Veolia formed a panel to discuss PFAS during the presentation, discussing the unique challenges and requirements for treating drinking water.

“The EPA set regulatory standards for the presence of six types of PFAS in drinking water,” said Veolia North America CEO Karina Rougé during the presentation. “Most of them are around 4ppt. Basically, without getting into details, it’s a drop of water worth of PFAS in an Olympic sized pool, so it’s very low detection level.”

Rougé stated that the extent of PFAS contamination across the country tells us that most drinking water systems will have to install treatment measures.

Rougé said that PFAS treatment is something Veolia has been working on for the past five years.

“We currently have 30 operating systems where we actually treat PFAS. We have 50 more which are in in-between stages like design and construction. They all look very different,” said Rougé.

“There’s a lot of know-how and deep understanding of technologies, like how to know where to build and how to communicate with the population that we serve. That’s something over the past five years that has been front and center to our regulated drinking water operations,” Rougé added.

“What does the solution look like?,” asked Brachianoff. “It looks like a laboratory analysis and then treatment.”

Brachianoff listed treatment techniques for PFAS through filtration technologies like membrane, resins and activated carbon.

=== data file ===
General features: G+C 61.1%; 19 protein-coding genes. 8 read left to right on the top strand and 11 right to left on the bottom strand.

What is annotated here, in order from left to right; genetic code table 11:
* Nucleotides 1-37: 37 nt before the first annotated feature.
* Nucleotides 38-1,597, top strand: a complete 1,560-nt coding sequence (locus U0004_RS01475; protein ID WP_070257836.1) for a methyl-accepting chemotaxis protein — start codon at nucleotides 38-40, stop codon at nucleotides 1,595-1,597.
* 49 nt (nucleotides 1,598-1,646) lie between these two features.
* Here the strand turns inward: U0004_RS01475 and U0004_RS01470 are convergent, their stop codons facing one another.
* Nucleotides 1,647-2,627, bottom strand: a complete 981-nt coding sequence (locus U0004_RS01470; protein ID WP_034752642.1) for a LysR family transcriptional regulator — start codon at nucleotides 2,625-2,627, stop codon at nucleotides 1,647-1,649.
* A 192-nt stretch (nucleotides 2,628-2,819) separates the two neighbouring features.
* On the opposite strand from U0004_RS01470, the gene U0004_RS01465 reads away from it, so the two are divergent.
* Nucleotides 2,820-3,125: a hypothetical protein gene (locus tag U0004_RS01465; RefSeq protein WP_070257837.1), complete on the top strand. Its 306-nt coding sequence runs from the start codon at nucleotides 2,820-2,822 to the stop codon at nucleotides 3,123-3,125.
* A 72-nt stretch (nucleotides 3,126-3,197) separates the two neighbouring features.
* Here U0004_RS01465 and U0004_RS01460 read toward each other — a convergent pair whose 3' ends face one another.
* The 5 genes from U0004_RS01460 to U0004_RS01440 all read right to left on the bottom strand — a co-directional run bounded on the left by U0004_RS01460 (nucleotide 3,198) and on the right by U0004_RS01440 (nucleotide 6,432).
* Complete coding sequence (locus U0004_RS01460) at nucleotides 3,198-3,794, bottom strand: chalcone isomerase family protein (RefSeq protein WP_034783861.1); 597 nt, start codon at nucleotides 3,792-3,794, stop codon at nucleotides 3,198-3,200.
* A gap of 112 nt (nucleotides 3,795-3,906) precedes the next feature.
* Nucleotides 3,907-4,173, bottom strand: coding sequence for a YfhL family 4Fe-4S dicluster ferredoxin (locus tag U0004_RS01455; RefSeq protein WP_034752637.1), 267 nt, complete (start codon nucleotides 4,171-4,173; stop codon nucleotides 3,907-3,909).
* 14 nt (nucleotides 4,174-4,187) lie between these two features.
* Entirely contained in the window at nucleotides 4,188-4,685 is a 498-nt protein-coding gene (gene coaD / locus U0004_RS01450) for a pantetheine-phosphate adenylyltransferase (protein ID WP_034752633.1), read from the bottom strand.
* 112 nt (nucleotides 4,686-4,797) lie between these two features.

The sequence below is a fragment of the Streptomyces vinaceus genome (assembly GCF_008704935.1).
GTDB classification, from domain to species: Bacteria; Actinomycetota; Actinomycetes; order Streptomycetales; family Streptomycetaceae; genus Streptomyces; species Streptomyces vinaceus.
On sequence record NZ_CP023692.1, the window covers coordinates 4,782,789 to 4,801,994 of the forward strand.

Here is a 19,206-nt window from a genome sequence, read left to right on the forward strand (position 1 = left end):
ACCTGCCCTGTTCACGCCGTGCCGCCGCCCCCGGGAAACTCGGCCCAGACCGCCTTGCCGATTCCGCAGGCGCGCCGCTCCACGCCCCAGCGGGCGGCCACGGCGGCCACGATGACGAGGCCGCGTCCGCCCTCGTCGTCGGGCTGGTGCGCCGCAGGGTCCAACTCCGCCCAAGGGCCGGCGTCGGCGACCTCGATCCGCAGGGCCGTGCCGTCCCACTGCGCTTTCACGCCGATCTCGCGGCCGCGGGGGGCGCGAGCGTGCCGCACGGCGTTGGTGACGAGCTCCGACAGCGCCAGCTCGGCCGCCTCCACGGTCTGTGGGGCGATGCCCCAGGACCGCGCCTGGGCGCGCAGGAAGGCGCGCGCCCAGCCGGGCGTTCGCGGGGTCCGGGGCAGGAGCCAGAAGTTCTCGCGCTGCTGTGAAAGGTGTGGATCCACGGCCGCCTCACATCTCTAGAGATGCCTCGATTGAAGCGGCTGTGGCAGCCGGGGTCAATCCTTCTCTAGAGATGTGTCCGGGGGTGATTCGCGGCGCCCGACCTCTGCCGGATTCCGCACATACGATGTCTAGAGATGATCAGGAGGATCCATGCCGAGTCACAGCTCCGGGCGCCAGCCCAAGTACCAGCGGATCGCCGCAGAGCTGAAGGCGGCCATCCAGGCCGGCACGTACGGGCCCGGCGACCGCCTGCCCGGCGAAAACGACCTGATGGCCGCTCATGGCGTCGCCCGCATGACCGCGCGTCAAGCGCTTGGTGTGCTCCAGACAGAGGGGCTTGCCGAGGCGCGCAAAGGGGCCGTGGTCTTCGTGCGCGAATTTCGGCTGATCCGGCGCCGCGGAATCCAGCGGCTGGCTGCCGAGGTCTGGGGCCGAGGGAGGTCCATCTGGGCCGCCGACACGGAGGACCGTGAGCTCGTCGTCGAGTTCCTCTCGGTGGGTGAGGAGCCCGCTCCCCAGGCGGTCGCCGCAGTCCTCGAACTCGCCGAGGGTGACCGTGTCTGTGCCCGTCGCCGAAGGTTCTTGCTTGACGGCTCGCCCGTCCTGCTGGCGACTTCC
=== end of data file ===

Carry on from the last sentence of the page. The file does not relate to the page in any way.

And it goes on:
“The good news is Veolia has the end to end solution, from every single one of the steps mentioned, combining our different businesses,” said Brachianoff. “The estimation is that it could be a $200 billion market in the U.S. so it gives you an idea of the size.”

ELABE, on behalf of Veolia, conducted a survey on Americans stating that “half of all Americans are convinced that climate change and resulting pollutants can deteriorate their health and living conditions.”

“The American people are ready for change,” said Brachianoff. “The population is asking for the solution that we’re developing and deploying at Veolia.”

“We have a lot of tools in our toolbox, said Tim Huang, chief executive officer and North America regional director at Veolia. “We have proprietary membrane technology. We have our know-how in active carbon and resin exchange. All these technologies can be deployed to remove PFAS.”

Huang said that the strength of Veolia is their diversity in the water market.

“This is a power we have as a group,” Huang said. “We’re able to tackle these challenges from all fronts.”

About the Author

Alex Cossin | Associate Editor

Alex Cossin is the associate editor for Waterworld Magazine, Wastewater Digest and Stormwater Solutions, which compose the Endeavor Business Media Water Group. Cossin graduated from Kent State University in 2018 with a Bachelor of Science in Journalism. Cossin can be reached at [email protected].

Sponsored Recommendations

ArmorBlock 5000: Boost Automation Efficiency

April 25, 2024
Discover the transformative benefits of leveraging a scalable On-Machine I/O to improve flexibility, enhance reliability and streamline operations.

Rising Cyber Threats and the Impact on Risk and Resiliency Operations

April 25, 2024
The world of manufacturing is changing, and Generative AI is one of the many change agents. The 2024 State of Smart Manufacturing Report takes a deep dive into how Generative ...

State of Smart Manufacturing Report Series

April 25, 2024
The world of manufacturing is changing, and Generative AI is one of the many change agents. The 2024 State of Smart Manufacturing Report takes a deep dive into how Generative ...

SmartSights WIN-911 Alarm Notification Software Enables Faster Response

March 15, 2024
Alarm notification software enables faster response for customers, keeping production on track